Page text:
Bluetooth’s Missing Suitcase
Remember when Samsonite launched the Bluetooth suitcase? No, well, that’s not surprising, because they didn’t. This week’s WSJ.com column is (subscription only, I’m afraid) the first in a series about finding stuff in the real world. I started with a hunt for the Bluetooth suitcase, first announced in 2002 (and weirdly, still up on the Samsonite website):
I got all excited five years ago when Samsonite announced a suitcase that used Bluetooth, a wireless technology more commonly used to connect cellphones to headsets, to carry data about the owner and alert him or her if the case was moved. Hooray, I thought: Now we’ll all know where our luggage is. Unfortunately not: The Samsonite Hardlite never saw the light of day for technical reasons, although the company says it’s still looking at other ways to identify and secure luggage.
This is about as close as we came to the idea that the wireless technologies we now take for granted — Bluetooth, WiFi, infrared, cellphones, GPS — would actually help us stay in touch with the important things in life, like our stuff. Which is a shame. I would love to be able to ping all the Bluetooth gadgets in my house via my cellphone and know where they are. One Bluetooth headset has been missing for years.
I then take a look at what’s available. But what intrigued me was: what happened to the Samsonite case? This is what Samsonite PR came up with:
It seems from what I can gather this collection was in the end not launched. The reasons seem to be quite numerous – the cost to the consumer would have been significant, a lot of mobile phones were not compatible with the technology at the time, and today would still require additional memory.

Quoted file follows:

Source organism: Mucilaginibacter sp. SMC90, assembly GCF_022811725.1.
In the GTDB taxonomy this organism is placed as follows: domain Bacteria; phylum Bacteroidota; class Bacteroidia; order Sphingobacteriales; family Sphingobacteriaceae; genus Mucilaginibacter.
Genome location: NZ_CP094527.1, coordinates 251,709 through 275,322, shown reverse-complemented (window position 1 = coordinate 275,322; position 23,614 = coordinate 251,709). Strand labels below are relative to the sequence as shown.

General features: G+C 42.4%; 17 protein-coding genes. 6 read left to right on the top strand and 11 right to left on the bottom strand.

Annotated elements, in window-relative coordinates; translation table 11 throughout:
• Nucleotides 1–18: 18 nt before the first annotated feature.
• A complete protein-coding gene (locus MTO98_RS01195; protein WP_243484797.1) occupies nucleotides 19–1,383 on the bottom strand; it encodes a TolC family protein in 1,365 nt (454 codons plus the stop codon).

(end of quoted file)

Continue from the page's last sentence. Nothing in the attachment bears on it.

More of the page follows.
Another person I contacted had this to say:
Basically the project did not make it to the market because of several reasons.
About 10 pieces were made for field testing, but there were issues on the standardisation. At the time Bluetooth technology was still at an early development stage and not yet standardised, so for a product to be able to ‘talk’ to another wasn’t that straight forward and obvious. Therefore after the field testing it was decided that the benefits for the consumer just weren’t sufficient. At the moment there are no plans to resurrect the project.
Which I found interesting. To me, back in 2002, the suitcase made all sorts of sense. Bluetooth, cellphones, missing suitcases: who wouldn’t have gone for something like that? But Bluetooth has always been a bit of a devil when it comes to anything other than really basic connectivity. Even Mac users have been heard to complain of connecting Bluetooth devices to their laptops.
Would today’s Bluetooth be able to cope with with this kind of concept now? Is it already doing so? Or would security concerns — how long would it take before someone puts together software to reprogram the data on a Samsonite suitcase so it gets diverted to Luang Prabang?